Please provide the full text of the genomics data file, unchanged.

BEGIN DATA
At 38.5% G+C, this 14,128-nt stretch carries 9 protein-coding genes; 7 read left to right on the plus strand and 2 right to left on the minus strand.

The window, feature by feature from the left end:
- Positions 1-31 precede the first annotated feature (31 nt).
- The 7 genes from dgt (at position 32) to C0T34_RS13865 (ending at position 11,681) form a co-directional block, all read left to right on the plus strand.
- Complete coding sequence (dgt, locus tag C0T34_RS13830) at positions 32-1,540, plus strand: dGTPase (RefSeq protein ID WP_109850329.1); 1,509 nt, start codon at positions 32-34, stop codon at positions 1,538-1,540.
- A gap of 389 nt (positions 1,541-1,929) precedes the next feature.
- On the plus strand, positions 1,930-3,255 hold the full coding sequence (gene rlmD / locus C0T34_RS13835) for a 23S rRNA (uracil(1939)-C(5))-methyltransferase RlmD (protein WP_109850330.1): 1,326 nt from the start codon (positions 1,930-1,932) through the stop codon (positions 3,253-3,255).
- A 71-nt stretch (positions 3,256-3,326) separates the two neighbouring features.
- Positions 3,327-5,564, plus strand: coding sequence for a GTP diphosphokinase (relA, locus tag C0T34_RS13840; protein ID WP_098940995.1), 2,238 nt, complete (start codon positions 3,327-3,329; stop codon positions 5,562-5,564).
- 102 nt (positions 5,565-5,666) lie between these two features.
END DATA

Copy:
At 38.5% G+C, this 14,128-nt stretch carries 9 protein-coding genes; 7 read left to right on the plus strand and 2 right to left on the minus strand.

The window, feature by feature from the left end:
- Positions 1-31 precede the first annotated feature (31 nt).
- The 7 genes from dgt (at position 32) to C0T34_RS13865 (ending at position 11,681) form a co-directional block, all read left to right on the plus strand.
- Complete coding sequence (dgt, locus tag C0T34_RS13830) at positions 32-1,540, plus strand: dGTPase (RefSeq protein ID WP_109850329.1); 1,509 nt, start codon at positions 32-34, stop codon at positions 1,538-1,540.
- A gap of 389 nt (positions 1,541-1,929) precedes the next feature.
- On the plus strand, positions 1,930-3,255 hold the full coding sequence (gene rlmD / locus C0T34_RS13835) for a 23S rRNA (uracil(1939)-C(5))-methyltransferase RlmD (protein WP_109850330.1): 1,326 nt from the start codon (positions 1,930-1,932) through the stop codon (positions 3,253-3,255).
- A 71-nt stretch (positions 3,256-3,326) separates the two neighbouring features.
- Positions 3,327-5,564, plus strand: coding sequence for a GTP diphosphokinase (relA, locus tag C0T34_RS13840; protein ID WP_098940995.1), 2,238 nt, complete (start codon positions 3,327-3,329; stop codon positions 5,562-5,564).
- 102 nt (positions 5,565-5,666) lie between these two features.